The election will take place at Grace Cathedral, San Francisco, on May 6. The new bishop will be consecrated on July 22.

The election is one of seven to which all bishops with jurisdiction and the House of Deputies at General Convention will be asked to consent during its meeting June 13-21 in Columbus, Ohio. All dioceses electing bishops within three months of General Convention present their selection at the convention for consents. (Consents for elections outside this period are obtained by mail from all diocesan bishops and standing committees.)

The search committee accepted nominations by petition until March 13.

More information about the candidates is available at

CONNECTICUT: Yale musician becomes parish's resident artis

[SOURCE: Christ Church New Haven] Professor Thomas Murray of Yale University has been named artist in residence at Christ Church.

Murray will take an active role in the music program of Christ Church. He will accompany the choir, serve as one of the liturgical organists and present programs on the church's new Lively-Fulcher organ.

He is university organist and professor of music at Yale University, where he teaches and performs on the renowned Skinner organ in Woolsey Hall. He is widely known for his interpretations of Romantic repertoire and orchestral transcriptions.

Murray has appeared in recitals and lectures at six American Guild of Organists (AGO) conventions. The AGO named him International Artist of the Year for 1986. In 2003 he was named an honorary fellow of the Royal College of Organists in England, and in 2005 he was awarded the Gustave Stoeckel Award for excellence in teaching from the Yale University School of Music.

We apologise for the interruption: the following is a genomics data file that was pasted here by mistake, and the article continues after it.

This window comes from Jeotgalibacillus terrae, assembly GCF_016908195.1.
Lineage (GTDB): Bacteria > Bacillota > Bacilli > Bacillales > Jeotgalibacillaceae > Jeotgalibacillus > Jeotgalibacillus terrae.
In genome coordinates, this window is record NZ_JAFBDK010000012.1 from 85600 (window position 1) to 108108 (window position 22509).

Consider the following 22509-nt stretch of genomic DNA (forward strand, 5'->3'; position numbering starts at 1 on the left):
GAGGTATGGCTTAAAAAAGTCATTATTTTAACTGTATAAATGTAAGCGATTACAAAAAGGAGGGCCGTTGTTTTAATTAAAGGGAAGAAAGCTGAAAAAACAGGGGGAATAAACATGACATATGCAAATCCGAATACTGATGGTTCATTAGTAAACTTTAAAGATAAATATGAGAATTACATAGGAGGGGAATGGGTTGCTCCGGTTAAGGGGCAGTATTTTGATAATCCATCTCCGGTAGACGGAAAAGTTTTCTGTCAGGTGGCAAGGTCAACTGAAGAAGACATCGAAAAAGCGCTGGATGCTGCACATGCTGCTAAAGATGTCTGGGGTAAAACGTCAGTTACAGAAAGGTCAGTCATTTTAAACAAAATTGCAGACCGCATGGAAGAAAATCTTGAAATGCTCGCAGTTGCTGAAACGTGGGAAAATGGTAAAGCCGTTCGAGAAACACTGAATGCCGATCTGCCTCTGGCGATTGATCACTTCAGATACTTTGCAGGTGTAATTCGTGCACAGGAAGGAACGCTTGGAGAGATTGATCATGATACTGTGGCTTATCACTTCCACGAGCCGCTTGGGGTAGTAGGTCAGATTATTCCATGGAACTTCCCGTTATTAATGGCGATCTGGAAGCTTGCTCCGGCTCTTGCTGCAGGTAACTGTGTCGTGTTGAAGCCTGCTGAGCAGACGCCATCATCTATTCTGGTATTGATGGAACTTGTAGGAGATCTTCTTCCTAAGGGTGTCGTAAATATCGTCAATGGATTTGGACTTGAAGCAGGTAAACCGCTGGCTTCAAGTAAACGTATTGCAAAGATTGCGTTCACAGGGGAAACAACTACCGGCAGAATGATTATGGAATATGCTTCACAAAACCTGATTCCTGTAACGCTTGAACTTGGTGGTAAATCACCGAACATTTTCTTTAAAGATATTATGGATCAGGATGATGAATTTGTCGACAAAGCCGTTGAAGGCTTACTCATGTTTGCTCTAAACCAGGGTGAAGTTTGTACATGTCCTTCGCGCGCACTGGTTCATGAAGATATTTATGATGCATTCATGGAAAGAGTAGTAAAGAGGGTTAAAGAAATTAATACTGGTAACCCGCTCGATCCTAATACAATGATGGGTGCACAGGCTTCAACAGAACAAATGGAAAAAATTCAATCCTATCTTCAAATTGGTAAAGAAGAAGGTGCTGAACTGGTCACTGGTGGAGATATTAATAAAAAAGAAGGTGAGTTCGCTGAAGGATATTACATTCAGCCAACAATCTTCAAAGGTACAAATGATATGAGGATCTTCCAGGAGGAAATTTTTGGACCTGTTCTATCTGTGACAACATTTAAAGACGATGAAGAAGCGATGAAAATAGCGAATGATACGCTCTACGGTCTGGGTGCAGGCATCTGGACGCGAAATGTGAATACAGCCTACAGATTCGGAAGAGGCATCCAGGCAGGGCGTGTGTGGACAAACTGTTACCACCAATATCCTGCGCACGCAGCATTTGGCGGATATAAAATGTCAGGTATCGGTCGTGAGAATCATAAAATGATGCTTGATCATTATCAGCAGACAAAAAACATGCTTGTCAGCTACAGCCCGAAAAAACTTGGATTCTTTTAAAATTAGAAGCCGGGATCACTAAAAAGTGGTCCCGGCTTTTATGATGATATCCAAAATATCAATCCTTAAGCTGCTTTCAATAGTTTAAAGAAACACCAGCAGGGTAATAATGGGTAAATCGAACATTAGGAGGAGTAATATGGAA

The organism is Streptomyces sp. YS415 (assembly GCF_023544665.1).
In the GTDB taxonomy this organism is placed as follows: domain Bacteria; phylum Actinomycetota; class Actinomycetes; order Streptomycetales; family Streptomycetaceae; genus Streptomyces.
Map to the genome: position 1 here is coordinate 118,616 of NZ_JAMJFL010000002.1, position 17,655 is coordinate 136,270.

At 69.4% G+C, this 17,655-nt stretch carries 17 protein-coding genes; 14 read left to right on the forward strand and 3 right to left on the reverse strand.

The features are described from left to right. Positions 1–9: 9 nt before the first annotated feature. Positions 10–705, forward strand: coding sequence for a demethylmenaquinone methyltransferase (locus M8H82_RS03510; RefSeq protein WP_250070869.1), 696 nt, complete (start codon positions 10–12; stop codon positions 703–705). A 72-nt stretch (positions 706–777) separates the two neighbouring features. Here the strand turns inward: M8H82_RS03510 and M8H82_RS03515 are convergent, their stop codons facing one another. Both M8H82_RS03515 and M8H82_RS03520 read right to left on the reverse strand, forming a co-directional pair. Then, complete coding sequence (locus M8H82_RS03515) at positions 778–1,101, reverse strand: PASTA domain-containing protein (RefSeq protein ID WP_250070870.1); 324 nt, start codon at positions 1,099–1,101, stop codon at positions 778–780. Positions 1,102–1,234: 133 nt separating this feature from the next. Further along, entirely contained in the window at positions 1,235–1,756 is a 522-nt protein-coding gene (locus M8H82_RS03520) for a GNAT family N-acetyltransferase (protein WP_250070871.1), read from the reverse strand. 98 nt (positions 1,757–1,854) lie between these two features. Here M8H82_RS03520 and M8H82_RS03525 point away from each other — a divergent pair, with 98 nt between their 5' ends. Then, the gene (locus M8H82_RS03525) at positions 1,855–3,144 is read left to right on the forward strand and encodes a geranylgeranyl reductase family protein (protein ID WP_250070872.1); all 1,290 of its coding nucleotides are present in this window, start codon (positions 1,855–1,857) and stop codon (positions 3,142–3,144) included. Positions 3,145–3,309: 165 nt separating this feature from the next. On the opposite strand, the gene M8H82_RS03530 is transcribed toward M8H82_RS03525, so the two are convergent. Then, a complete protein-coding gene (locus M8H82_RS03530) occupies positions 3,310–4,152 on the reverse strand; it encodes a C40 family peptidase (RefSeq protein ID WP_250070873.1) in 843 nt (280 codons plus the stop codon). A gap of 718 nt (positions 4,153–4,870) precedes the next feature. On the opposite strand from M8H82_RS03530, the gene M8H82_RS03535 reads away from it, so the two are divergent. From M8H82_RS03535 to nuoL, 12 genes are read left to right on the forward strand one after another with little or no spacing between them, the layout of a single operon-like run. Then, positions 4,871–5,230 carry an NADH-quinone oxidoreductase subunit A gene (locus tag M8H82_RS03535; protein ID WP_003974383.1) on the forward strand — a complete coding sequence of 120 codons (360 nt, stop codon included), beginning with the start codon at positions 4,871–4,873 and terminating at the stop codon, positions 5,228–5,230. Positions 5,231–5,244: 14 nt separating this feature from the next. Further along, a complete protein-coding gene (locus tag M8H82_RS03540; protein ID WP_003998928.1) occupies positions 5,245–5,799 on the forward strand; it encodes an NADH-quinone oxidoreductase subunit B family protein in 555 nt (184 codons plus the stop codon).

Prior to joining the Yale faculty in 1981 he trained the men and boys' choirs at St. Paul's Episcopal Cathedral in Boston. At Yale he directed the University Choir for five years.

LOUISIANA: Diocese changed forever, bishop tells convention

[SOURCE: Diocese of Louisiana] As the Diocese of Louisiana met March 11 for the first time as a convention since hurricanes ravaged its homes and churches, Bishop Charles Jenkins said that the diocese has a future.

"There are great opportunities before us and those opportunities fill me with hope," Jenkins said during the 169th convention that met at Trinity Church in New Orleans.

Yet, Jenkins said, the diocese's life and ministry has changed and it can no longer live for itself alone. "The luxury of debate about mission" is now beyond them, he said.

"The old paradigm of our life as the Episcopal Church in Louisiana has been washed away, blown away or crowded out. Those of us who cannot or will not recognize the new paradigm of our lives and the changed context of Christian ministry will soon be relegated to the dustbin of history," he said. "To fail to engage the world in mission will mean quick and certain obsolescence."

Jenkins repeated an earlier warning that the demographics of the diocese are changing and that more congregations might be done in by those shifts than by wind and water. He said the diocese has a common mission that must be about more than a struggle to survive.